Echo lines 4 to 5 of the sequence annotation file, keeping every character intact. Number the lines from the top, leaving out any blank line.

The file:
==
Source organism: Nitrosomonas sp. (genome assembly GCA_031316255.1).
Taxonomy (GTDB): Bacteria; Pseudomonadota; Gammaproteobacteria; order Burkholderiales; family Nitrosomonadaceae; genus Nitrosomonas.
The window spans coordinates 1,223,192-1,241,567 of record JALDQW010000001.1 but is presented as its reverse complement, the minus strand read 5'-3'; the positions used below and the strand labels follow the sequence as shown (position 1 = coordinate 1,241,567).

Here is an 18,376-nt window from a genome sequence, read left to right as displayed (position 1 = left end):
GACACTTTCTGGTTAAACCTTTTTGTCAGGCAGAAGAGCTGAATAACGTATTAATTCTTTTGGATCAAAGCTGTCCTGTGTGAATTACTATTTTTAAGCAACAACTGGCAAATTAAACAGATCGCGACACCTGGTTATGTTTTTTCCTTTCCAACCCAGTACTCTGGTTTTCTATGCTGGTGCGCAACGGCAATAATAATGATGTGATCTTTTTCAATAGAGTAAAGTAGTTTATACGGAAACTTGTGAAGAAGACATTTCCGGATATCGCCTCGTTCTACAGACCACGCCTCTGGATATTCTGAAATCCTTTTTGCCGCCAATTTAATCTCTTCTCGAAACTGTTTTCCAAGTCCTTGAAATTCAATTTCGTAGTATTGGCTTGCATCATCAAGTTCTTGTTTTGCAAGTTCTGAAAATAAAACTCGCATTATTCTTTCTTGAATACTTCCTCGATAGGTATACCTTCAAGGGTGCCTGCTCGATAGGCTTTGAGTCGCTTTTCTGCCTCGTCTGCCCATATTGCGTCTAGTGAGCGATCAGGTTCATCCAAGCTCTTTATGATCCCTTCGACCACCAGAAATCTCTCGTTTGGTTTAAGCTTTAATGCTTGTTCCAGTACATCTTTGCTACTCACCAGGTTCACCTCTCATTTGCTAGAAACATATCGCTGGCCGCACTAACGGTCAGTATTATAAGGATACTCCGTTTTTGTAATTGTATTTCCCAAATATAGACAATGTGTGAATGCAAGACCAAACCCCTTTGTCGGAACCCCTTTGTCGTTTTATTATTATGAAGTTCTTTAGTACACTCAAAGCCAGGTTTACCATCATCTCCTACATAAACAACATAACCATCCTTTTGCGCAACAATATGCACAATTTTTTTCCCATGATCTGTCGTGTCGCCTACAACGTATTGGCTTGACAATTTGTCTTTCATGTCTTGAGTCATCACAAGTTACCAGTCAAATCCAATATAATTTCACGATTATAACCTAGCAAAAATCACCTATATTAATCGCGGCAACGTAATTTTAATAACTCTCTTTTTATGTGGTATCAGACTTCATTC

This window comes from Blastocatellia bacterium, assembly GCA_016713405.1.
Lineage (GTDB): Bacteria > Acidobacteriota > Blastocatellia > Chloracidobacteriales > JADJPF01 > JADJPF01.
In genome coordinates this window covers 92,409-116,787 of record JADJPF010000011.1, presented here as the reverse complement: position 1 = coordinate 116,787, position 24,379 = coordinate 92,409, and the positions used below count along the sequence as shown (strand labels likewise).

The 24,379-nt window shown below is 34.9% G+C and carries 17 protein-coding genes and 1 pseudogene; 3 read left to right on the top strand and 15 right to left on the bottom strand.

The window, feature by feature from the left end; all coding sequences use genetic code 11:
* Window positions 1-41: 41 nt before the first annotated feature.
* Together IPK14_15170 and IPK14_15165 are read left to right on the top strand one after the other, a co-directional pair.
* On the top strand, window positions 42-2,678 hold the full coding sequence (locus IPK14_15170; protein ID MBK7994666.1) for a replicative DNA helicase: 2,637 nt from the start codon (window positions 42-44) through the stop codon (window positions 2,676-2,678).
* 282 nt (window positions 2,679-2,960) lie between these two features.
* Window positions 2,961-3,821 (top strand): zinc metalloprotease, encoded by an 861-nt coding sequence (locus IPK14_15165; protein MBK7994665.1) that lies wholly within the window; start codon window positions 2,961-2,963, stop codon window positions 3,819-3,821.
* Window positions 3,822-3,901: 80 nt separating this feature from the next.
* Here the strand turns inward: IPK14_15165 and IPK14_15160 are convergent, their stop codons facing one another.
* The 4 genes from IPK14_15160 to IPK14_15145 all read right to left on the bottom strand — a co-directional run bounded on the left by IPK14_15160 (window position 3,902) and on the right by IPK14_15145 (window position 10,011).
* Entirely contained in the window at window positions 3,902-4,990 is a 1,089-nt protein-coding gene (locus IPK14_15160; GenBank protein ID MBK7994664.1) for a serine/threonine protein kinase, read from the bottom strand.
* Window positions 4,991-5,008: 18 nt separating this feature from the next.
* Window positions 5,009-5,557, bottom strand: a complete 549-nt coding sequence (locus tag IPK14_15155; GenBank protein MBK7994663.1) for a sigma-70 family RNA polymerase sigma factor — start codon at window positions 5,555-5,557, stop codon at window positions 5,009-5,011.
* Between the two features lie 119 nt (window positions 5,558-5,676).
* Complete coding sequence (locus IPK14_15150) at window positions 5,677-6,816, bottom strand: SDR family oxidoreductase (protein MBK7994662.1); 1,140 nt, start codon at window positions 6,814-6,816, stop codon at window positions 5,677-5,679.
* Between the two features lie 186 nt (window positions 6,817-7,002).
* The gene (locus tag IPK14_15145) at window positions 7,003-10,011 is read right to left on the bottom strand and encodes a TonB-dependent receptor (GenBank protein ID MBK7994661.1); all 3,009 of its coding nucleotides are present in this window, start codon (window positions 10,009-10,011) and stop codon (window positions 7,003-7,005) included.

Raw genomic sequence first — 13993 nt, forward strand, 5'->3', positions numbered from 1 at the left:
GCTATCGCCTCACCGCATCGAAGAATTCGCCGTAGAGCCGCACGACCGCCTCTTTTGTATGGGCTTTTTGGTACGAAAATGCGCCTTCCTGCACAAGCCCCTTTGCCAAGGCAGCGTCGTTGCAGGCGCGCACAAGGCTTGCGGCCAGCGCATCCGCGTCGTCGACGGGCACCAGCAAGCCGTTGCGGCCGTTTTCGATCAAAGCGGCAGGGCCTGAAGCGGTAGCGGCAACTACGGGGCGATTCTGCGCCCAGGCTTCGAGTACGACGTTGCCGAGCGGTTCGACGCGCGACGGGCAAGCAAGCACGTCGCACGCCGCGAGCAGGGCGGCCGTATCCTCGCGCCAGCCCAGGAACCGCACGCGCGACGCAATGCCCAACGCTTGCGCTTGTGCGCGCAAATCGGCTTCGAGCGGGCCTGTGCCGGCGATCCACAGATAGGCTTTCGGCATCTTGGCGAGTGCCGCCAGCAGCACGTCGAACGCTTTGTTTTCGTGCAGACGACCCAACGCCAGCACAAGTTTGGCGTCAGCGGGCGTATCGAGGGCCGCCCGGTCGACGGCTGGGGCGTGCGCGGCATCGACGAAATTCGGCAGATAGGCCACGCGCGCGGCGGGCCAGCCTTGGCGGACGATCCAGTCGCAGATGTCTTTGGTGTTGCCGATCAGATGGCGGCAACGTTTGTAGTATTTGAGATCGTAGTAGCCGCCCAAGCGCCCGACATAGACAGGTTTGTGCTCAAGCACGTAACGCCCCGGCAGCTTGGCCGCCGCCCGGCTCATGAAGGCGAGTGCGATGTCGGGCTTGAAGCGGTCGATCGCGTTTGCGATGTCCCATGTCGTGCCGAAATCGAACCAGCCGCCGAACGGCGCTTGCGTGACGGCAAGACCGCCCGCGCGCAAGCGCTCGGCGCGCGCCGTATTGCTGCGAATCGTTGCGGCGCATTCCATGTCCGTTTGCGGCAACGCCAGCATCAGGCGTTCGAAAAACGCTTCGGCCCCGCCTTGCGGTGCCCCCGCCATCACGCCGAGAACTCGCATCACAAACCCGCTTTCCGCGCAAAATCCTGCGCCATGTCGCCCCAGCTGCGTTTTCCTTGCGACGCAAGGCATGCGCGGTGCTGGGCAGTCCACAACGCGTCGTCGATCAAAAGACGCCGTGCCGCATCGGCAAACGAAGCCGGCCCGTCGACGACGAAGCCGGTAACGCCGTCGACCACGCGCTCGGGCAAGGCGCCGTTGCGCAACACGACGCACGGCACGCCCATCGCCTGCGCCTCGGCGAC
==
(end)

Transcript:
Here is an 18,376-nt window from a genome sequence, read left to right as displayed (position 1 = left end):
GACACTTTCTGGTTAAACCTTTTTGTCAGGCAGAAGAGCTGAATAACGTATTAATTCTTTTGGATCAAAGCTGTCCTGTGTGAATTACTATTTTTAAGCAACAACTGGCAAATTAAACAGATCGCGACACCTGGTTATGTTTTTTCCTTTCCAACCCAGTACTCTGGTTTTCTATGCTGGTGCGCAACGGCAATAATAATGATGTGATCTTTTTCAATAGAGTAAAGTAGTTTATACGGAAACTTGTGAAGAAGACATTTCCGGATATCGCCTCGTTCTACAGACCACGCCTCTGGATATTCTGAAATCCTTTTTGCCGCCAATTTAATCTCTTCTCGAAACTGTTTTCCAAGTCCTTGAAATTCAATTTCGTAGTATTGGCTTGCATCATCAAGTTCTTGTTTTGCAAGTTCTGAAAATAAAACTCGCATTATTCTTTCTTGAATACTTCCTCGATAGGTATACCTTCAAGGGTGCCTGCTCGATAGGCTTTGAGTCGCTTTTCTGCCTCGTCTGCCCATATTGCGTCTAGTGAGCGATCAGGTTCATCCAAGCTCTTTATGATCCCTTCGACCACCAGAAATCTCTCGTTTGGTTTAAGCTTTAATGCTTGTTCCAGTACATCTTTGCTACTCACCAGGTTCACCTCTCATTTGCTAGAAACATATCGCTGGCCGCACTAACGGTCAGTATTATAAGGATACTCCGTTTTTGTAATTGTATTTCCCAAATATAGACAATGTGTGAATGCAAGACCAAACCCCTTTGTCGGAACCCCTTTGTCGTTTTATTATTATGAAGTTCTTTAGTACACTCAAAGCCAGGTTTACCATCATCTCCTACATAAACAACATAACCATCCTTTTGCGCAACAATATGCACAATTTTTTTCCCATGATCTGTCGTGTCGCCTACAACGTATTGGCTTGACAATTTGTCTTTCATGTCTTGAGTCATCACAAGTTACCAGTCAAATCCAATATAATTTCACGATTATAACCTAGCAAAAATCACCTATATTAATCGCGGCAACGTAATTTTAATAACTCTCTTTTTATGTGGTATCAGACTTCATTC